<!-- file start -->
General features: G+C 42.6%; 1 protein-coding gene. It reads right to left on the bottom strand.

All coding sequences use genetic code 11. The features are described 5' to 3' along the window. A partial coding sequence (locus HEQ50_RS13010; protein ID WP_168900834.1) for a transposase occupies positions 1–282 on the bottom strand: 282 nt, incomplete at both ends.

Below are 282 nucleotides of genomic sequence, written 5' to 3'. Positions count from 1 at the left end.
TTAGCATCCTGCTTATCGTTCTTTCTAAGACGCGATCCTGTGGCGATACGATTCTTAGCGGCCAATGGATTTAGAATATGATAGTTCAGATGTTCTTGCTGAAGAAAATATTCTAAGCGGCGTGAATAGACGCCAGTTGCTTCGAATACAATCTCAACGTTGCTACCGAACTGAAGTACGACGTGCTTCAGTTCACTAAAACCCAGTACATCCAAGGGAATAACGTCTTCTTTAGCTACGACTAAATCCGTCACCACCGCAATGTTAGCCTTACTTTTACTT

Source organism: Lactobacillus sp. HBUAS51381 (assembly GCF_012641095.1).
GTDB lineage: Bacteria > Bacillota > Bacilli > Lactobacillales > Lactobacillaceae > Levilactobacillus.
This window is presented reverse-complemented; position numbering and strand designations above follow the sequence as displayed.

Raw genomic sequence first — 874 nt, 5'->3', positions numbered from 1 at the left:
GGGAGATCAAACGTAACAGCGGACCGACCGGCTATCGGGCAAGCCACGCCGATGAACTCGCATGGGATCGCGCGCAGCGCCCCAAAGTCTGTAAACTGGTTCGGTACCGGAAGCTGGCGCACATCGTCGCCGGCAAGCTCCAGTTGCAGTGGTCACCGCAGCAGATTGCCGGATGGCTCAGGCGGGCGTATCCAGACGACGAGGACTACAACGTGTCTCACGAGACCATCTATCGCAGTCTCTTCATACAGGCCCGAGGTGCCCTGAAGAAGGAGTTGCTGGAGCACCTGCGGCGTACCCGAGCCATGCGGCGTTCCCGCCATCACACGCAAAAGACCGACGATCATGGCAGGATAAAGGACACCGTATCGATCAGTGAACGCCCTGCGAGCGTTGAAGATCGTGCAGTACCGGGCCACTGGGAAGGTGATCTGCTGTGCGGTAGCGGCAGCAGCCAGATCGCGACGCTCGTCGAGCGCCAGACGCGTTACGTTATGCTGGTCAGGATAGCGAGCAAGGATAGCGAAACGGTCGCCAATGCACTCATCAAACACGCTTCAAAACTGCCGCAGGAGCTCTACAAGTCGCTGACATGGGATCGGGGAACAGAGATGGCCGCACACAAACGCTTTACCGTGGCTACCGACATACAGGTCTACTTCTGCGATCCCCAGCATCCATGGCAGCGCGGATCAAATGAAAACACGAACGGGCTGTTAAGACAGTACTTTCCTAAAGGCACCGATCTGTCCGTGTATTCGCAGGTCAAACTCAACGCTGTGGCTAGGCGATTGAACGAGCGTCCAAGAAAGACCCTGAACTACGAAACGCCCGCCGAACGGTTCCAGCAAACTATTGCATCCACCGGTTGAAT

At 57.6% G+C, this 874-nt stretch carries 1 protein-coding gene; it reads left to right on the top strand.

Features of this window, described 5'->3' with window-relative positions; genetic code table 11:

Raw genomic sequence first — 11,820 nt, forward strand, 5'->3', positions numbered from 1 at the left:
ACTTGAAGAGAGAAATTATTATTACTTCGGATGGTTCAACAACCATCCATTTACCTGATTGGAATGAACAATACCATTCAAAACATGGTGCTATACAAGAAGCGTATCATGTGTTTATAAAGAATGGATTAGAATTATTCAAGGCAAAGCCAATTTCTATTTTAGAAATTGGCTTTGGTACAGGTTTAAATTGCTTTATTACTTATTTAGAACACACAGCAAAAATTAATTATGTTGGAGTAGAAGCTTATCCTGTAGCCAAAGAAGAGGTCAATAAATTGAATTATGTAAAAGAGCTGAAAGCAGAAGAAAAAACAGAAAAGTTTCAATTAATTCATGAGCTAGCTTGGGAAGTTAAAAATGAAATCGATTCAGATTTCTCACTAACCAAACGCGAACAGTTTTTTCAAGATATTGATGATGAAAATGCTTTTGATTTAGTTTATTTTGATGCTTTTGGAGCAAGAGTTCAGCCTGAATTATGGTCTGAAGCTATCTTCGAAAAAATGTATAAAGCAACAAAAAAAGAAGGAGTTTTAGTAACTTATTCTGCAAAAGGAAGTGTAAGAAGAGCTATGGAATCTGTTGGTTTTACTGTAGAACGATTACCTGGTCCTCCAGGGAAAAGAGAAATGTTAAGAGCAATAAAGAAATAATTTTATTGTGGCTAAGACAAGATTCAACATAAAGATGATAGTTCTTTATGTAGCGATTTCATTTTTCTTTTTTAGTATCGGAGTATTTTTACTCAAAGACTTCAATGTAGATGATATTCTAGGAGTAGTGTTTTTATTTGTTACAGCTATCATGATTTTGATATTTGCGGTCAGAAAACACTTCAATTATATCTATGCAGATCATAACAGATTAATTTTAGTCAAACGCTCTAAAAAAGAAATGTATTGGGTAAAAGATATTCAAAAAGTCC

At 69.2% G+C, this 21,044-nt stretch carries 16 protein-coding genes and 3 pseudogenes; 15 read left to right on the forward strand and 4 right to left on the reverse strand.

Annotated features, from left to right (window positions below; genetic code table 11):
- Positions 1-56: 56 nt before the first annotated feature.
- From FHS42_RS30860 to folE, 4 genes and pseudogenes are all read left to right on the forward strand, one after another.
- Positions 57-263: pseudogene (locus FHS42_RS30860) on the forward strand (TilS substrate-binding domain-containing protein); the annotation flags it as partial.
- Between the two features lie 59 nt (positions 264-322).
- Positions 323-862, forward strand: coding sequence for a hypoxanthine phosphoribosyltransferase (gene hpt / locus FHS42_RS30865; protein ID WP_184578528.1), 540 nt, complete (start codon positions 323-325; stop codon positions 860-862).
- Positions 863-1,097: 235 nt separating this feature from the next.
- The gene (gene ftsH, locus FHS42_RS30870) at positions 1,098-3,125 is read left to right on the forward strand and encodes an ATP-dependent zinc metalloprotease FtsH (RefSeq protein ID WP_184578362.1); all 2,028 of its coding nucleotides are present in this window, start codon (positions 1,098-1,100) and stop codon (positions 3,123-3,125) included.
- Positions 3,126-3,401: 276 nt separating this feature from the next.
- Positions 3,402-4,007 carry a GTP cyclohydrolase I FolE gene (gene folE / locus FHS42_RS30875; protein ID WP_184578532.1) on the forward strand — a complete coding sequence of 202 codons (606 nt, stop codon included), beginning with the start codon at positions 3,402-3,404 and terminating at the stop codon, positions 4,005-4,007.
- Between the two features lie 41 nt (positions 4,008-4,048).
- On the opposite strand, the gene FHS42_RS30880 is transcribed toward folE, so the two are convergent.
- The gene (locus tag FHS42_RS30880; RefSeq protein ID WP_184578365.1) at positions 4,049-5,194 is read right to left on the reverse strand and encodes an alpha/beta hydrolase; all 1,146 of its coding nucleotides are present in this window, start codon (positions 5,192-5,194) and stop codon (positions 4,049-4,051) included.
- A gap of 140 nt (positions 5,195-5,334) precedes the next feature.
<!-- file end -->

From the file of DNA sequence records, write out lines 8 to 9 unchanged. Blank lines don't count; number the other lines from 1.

Raw genomic sequence first — 874 nt, 5'->3', positions numbered from 1 at the left:
GGGAGATCAAACGTAACAGCGGACCGACCGGCTATCGGGCAAGCCACGCCGATGAACTCGCATGGGATCGCGCGCAGCGCCCCAAAGTCTGTAAACTGGTTCGGTACCGGAAGCTGGCGCACATCGTCGCCGGCAAGCTCCAGTTGCAGTGGTCACCGCAGCAGATTGCCGGATGGCTCAGGCGGGCGTATCCAGACGACGAGGACTACAACGTGTCTCACGAGACCATCTATCGCAGTCTCTTCATACAGGCCCGAGGTGCCCTGAAGAAGGAGTTGCTGGAGCACCTGCGGCGTACCCGAGCCATGCGGCGTTCCCGCCATCACACGCAAAAGACCGACGATCATGGCAGGATAAAGGACACCGTATCGATCAGTGAACGCCCTGCGAGCGTTGAAGATCGTGCAGTACCGGGCCACTGGGAAGGTGATCTGCTGTGCGGTAGCGGCAGCAGCCAGATCGCGACGCTCGTCGAGCGCCAGACGCGTTACGTTATGCTGGTCAGGATAGCGAGCAAGGATAGCGAAACGGTCGCCAATGCACTCATCAAACACGCTTCAAAACTGCCGCAGGAGCTCTACAAGTCGCTGACATGGGATCGGGGAACAGAGATGGCCGCACACAAACGCTTTACCGTGGCTACCGACATACAGGTCTACTTCTGCGATCCCCAGCATCCATGGCAGCGCGGATCAAATGAAAACACGAACGGGCTGTTAAGACAGTACTTTCCTAAAGGCACCGATCTGTCCGTGTATTCGCAGGTCAAACTCAACGCTGTGGCTAGGCGATTGAACGAGCGTCCAAGAAAGACCCTGAACTACGAAACGCCCGCCGAACGGTTCCAGCAAACTATTGCATCCACCGGTTGAAT